Lewis Morris, the Chief Counsel to the Office of the Inspector General (OIG) of HHS provided testimony this morning before the subcommittes on Health & Oversight of the U.S. House Ways and Means Committee. The text of Mr. Morris’s message provides insight into successful fraud and abuse intitatives by the OIG as well as the success of combined initiatives, as well as insight into future fraud efforts that have been enabled by the Patient Protection and Affordable Care Act (ACA).
In an excerpt from his prepared remarks Mr. Morris describes health care fraud:
Health care fraud schemes commonly include billing for services that were not provided or were not medically necessary, purposely billing for a higher level of service than what was provided, misreporting costs or other data to increase payments, paying kickbacks, and/or stealing providers’ or beneficiaries’ identities. The perpetrators of these schemes range from street criminals, who believe it is safer and more profitable to steal from Medicare than trafficking in illegal drugs, to Fortune 500 companies that pay kickbacks to physicians in return for referrals.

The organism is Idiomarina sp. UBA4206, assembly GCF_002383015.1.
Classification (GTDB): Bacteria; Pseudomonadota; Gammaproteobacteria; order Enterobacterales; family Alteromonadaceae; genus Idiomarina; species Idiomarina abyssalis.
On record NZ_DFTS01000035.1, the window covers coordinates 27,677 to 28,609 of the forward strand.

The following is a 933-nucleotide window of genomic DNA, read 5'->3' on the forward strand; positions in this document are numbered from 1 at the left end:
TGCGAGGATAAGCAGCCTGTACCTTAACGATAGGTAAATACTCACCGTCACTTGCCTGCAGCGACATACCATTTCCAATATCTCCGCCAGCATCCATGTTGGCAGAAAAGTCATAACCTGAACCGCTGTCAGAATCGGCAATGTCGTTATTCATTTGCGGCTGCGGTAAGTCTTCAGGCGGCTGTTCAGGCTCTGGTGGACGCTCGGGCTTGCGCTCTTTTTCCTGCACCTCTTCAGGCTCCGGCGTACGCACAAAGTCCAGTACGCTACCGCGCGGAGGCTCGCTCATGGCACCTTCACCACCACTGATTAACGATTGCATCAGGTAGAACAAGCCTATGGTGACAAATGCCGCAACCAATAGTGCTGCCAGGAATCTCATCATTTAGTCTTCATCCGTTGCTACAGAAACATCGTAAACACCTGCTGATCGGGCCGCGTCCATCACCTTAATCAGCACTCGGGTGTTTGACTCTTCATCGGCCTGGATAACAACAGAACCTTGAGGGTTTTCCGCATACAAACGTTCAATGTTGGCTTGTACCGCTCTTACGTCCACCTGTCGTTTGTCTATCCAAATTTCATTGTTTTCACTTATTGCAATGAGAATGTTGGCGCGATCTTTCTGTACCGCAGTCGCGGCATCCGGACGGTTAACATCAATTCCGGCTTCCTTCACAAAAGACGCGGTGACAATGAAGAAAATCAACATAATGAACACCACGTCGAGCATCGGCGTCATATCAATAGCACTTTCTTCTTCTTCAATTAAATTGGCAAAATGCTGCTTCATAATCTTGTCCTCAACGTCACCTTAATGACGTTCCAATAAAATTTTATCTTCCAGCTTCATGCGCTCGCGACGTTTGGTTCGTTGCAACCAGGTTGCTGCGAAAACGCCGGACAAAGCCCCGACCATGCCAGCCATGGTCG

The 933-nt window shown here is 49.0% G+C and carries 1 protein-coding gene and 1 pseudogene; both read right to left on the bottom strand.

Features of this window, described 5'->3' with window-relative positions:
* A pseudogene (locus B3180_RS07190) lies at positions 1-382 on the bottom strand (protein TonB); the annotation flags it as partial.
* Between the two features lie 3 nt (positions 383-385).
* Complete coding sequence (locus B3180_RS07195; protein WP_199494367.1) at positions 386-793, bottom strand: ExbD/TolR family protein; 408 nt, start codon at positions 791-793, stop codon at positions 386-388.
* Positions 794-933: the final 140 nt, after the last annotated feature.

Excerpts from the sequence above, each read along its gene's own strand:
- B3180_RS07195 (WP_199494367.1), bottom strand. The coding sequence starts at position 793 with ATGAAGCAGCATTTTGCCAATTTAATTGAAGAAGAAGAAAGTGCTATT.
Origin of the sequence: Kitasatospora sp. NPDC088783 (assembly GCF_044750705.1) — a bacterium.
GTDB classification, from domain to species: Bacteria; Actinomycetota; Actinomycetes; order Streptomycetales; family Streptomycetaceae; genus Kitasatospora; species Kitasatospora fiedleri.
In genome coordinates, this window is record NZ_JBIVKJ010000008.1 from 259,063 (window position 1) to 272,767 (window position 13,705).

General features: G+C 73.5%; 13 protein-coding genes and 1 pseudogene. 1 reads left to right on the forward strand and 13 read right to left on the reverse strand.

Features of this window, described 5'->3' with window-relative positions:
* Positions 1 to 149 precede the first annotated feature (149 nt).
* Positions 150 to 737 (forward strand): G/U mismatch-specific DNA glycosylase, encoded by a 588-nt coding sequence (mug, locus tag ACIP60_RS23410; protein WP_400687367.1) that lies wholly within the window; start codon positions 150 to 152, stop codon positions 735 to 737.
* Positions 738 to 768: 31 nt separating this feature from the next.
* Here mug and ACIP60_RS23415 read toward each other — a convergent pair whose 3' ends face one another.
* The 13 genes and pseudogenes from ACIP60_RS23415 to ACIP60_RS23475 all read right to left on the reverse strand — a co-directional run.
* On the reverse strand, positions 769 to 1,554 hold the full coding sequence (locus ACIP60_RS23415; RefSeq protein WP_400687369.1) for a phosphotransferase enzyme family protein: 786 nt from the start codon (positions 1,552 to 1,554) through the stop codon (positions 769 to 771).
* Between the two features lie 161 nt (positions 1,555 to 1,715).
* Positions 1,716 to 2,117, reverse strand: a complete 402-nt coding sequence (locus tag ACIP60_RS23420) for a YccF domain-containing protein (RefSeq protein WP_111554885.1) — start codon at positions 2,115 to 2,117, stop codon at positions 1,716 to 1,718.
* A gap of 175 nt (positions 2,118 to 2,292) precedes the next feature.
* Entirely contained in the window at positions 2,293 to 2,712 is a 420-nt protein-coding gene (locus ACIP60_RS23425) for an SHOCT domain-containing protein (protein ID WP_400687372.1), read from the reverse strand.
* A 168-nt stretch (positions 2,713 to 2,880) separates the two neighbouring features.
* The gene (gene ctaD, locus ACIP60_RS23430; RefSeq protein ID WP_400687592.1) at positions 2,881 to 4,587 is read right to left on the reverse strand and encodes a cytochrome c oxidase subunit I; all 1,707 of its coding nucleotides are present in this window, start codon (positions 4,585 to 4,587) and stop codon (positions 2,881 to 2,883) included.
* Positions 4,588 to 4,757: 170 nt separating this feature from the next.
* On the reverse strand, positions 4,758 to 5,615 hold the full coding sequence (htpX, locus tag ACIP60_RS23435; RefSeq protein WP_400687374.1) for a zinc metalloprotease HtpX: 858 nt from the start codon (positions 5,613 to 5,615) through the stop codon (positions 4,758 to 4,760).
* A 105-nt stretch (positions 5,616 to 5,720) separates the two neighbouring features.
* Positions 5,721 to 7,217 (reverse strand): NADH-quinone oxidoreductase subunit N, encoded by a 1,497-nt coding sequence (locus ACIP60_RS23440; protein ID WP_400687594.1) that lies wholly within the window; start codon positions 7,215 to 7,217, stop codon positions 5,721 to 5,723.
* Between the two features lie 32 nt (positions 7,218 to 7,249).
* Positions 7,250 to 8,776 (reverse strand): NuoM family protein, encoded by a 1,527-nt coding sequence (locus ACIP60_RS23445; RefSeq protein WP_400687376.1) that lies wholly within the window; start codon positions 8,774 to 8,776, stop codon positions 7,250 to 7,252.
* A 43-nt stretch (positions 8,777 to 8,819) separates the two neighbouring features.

Also clarified in his testimony is the fact that the ACA authorizes the Secretary
to require providers and suppliers to adopt, as a condition of enrollment, compliance programs that meet a core set of requirements, to be developed in consultation with OIG. In addition, the ACA requires skilled nursing facilities and nursing facilities to implement compliance and ethics programs, also in consultation with OIG. These new requirements are consistent with OIG’s longstanding view that well-designed compliance programs can be an effective tool for promoting compliance and preventing fraud and abuse.
While this testimony is for the purpose of updating the noted sub-committees, it is also a concise read for providers to keep them up to date on fraud and abuse initiatives.